DAVE: Wow. Just....wow.
Dru, James, I think we have just witnessed the new gold standard for trailers when it comes to superhero films. Just in terms of the sheer art of selling a film, this Man of Steel trailer gets everything right: it clearly indicates the tone of the film; it clearly indicates what the story of the film is without spelling it all out; and most importantly, it gives us a taste of what the film offers without spoiling it. So, on that level alone, I say "good work Warner Brothers."
As for the content itself, however, I am honestly in awe. The goal of the previous trailers seems to have been to indicate that what we would be getting is a film that is a reverent take on the Superman myth, and this latest trailer builds on that groundwork in a big, emotional way. On the most superficial level, the trailer clearly shows that we are going to be getting a Superman on film who is going to do the big scale stuff we've always wanted to see. But what impresses me most here is that these shots are not being included here just as empty spectacle, but work to really build on the idea that we are seeing a big, moving MYTH (yes, in full caps) playing out in this film. And I love that.
We are also finally given a bunch of firsts with this trailer, from Zod to Lois and even the score. There still isn't really much that can be said about Michael Shannon's Zod yet, other than that he appears imposing. Amy Adams' Lois, however, looks fantastic. We seem to be getting a real, flesh and blood human being this time out, rather than a screwball counterpoint to Clark, and thank God for it. That isn't to slam the prior takes, but I get the feeling I am likely going to be moved to tears by the Lois and Clark relationship here, and I look forward to that.
Hands down, however, the best thing in this trailer is the music. Right from the first chord, I had a chill of excitement There is something very operatic in what we are hearing, which feels right in a Superman film. Best of all, it doesn't just sound like a riff on what John Williams did in the 1978 film, nor overly bombastic like many a recent superhero music scores have been. Hopefully, the rest of the score will be just as good, and I have faith that it will.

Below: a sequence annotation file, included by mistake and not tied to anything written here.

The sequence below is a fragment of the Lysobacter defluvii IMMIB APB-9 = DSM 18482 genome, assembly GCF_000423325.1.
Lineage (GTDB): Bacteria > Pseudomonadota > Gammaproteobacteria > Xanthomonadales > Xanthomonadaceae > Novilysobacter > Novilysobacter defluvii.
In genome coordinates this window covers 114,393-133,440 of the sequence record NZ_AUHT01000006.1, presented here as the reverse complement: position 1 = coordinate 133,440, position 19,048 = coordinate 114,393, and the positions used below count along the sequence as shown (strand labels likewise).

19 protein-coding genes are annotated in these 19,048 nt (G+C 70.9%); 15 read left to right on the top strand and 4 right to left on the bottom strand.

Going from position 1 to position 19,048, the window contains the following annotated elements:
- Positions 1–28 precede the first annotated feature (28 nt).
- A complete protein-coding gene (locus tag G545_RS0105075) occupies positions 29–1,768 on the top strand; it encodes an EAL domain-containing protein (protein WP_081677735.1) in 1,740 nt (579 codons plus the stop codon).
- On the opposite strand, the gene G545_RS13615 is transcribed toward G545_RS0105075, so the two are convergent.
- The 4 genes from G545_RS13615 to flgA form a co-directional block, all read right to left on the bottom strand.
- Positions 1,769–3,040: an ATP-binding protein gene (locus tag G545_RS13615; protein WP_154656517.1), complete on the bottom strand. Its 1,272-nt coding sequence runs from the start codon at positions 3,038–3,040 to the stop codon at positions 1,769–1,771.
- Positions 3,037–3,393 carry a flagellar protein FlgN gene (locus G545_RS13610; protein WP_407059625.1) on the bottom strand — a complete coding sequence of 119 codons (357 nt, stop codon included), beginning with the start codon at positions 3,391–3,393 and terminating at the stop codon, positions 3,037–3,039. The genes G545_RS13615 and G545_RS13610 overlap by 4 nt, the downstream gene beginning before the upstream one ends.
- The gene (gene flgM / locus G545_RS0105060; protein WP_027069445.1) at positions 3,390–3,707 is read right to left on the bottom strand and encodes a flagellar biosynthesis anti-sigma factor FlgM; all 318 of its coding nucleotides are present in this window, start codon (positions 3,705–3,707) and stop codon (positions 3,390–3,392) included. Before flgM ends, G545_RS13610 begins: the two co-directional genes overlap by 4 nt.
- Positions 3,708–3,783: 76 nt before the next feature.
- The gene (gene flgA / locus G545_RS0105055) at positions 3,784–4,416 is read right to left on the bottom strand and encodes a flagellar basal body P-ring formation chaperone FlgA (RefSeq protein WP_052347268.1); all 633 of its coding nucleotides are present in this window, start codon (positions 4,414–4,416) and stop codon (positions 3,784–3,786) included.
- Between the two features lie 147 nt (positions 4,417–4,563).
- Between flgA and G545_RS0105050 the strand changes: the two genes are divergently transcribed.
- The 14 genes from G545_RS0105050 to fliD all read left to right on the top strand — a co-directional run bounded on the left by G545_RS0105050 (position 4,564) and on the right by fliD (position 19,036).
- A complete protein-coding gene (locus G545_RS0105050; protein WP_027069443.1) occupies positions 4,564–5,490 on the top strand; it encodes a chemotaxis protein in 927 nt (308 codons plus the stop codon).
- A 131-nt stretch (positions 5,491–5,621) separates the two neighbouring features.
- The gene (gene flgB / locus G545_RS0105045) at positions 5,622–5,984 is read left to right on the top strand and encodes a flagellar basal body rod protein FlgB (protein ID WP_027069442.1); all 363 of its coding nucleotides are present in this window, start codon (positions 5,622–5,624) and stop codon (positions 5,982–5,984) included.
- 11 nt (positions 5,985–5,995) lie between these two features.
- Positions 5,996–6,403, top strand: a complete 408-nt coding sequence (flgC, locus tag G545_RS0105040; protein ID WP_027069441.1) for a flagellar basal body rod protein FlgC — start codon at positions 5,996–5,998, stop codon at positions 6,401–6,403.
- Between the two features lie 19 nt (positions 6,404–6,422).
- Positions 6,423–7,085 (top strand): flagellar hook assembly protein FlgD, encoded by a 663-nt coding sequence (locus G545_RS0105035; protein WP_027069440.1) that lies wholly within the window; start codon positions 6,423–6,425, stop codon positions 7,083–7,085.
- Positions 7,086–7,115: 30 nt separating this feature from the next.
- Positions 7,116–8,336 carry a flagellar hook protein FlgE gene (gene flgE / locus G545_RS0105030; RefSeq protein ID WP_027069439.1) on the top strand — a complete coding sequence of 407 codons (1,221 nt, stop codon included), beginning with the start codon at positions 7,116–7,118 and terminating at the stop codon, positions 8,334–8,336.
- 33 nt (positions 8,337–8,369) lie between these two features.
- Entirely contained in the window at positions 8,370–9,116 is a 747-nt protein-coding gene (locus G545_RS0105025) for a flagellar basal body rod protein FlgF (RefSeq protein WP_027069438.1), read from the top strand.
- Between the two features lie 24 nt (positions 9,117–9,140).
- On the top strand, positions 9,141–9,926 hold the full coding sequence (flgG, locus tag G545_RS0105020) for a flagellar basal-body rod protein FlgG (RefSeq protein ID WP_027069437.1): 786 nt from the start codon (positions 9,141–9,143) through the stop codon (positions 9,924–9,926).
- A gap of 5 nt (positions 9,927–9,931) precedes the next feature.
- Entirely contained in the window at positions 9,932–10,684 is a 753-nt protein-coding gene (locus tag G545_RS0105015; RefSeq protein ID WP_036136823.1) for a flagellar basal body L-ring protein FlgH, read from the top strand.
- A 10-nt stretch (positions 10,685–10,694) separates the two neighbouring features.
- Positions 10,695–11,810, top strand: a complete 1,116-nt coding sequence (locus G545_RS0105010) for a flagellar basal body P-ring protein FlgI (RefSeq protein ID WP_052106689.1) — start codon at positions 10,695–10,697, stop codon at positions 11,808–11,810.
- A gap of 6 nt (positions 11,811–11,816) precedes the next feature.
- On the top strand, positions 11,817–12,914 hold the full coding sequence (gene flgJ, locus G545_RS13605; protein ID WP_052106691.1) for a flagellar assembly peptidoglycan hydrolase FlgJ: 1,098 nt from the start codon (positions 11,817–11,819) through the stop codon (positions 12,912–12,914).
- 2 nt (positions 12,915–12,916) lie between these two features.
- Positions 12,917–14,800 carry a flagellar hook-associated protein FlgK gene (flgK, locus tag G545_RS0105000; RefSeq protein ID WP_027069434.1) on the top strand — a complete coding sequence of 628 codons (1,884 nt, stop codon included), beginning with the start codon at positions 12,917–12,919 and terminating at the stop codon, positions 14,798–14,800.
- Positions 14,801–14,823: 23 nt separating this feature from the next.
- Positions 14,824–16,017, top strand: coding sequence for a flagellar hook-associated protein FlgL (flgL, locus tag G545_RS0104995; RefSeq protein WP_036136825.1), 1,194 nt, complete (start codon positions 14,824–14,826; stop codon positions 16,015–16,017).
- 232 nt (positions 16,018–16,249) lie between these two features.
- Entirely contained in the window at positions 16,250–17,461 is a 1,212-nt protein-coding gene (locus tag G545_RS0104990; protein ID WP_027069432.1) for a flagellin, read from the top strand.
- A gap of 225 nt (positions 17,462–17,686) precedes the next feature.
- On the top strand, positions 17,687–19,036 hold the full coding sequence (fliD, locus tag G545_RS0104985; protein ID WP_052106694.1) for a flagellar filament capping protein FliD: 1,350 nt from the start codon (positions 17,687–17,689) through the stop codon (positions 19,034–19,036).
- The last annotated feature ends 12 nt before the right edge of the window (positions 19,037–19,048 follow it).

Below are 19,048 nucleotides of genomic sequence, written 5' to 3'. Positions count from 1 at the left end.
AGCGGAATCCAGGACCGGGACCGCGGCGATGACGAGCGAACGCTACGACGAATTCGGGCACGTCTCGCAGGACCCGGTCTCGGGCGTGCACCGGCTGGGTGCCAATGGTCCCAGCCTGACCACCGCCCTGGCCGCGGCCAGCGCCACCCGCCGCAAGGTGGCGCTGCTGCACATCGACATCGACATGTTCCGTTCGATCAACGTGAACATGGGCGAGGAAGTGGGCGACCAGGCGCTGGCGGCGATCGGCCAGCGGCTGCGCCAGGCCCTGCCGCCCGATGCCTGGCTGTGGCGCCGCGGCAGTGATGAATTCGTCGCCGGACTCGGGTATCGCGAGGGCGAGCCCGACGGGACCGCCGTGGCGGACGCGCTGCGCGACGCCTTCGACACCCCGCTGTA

What about you James? What did you make of this?
JAMES: I want to write down my thoughts, but I also want to watch the trailer again and again. I too am in awe after seeing this. Allow me to crib from my comments when we looked at the initial trailer back in December: Yes, Zack Snyder’s Man of Steel looks to be a thoughtful, reverent take on Superman dealing in capital-M Myth. Amir Mokri's striking cinematography and Hans Zimmer's score emphasize the intimacy and the mythic grandeur of Superman in equal parts, which is no easy feat especially in three minutes.
While this trailer doesn't hit me as hard as that initial one, it's pulling on different strings. Here we get more of an idea what the film will be like as a whole, with lots of "whoa!" moments during the action. Besides getting Clark's personal journey, it also looks like we'll be treated to a rousing sci-fi action film, something that's never been done with Superman on film, which really excites me. Yet, the best moment for me is that the "S" isn't a family crest, doesn't mean "Superman," but stands for "hope" (a nice reference to Mark Waid and Leinel Francis Yu's Superman: Birthright). I'll admit it, I got choked up.